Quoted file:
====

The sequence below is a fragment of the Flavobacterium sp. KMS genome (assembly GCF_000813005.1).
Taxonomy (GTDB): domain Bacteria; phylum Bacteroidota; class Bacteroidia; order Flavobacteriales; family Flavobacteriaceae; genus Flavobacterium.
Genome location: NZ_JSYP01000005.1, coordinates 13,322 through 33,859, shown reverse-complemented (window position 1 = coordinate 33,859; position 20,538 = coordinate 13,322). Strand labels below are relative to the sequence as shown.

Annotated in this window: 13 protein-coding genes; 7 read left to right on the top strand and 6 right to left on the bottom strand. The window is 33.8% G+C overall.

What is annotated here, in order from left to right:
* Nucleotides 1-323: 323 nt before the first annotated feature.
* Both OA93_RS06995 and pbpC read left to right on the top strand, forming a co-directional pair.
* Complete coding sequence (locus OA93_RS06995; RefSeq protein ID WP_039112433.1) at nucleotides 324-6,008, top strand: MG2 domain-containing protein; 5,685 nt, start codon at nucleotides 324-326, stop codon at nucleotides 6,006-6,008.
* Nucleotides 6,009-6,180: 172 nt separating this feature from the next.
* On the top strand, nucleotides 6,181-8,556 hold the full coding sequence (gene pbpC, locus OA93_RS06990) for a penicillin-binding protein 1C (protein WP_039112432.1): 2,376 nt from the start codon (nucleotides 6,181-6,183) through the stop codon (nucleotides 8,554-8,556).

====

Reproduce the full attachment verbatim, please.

The sequence below is a fragment of the Flavobacterium sp. KMS genome (assembly GCF_000813005.1).
Taxonomy (GTDB): domain Bacteria; phylum Bacteroidota; class Bacteroidia; order Flavobacteriales; family Flavobacteriaceae; genus Flavobacterium.
Genome location: NZ_JSYP01000005.1, coordinates 13,322 through 33,859, shown reverse-complemented (window position 1 = coordinate 33,859; position 20,538 = coordinate 13,322). Strand labels below are relative to the sequence as shown.

Annotated in this window: 13 protein-coding genes; 7 read left to right on the top strand and 6 right to left on the bottom strand. The window is 33.8% G+C overall.

What is annotated here, in order from left to right:
* Nucleotides 1-323: 323 nt before the first annotated feature.
* Both OA93_RS06995 and pbpC read left to right on the top strand, forming a co-directional pair.
* Complete coding sequence (locus OA93_RS06995; RefSeq protein ID WP_039112433.1) at nucleotides 324-6,008, top strand: MG2 domain-containing protein; 5,685 nt, start codon at nucleotides 324-326, stop codon at nucleotides 6,006-6,008.
* Nucleotides 6,009-6,180: 172 nt separating this feature from the next.
* On the top strand, nucleotides 6,181-8,556 hold the full coding sequence (gene pbpC, locus OA93_RS06990) for a penicillin-binding protein 1C (protein WP_039112432.1): 2,376 nt from the start codon (nucleotides 6,181-6,183) through the stop codon (nucleotides 8,554-8,556).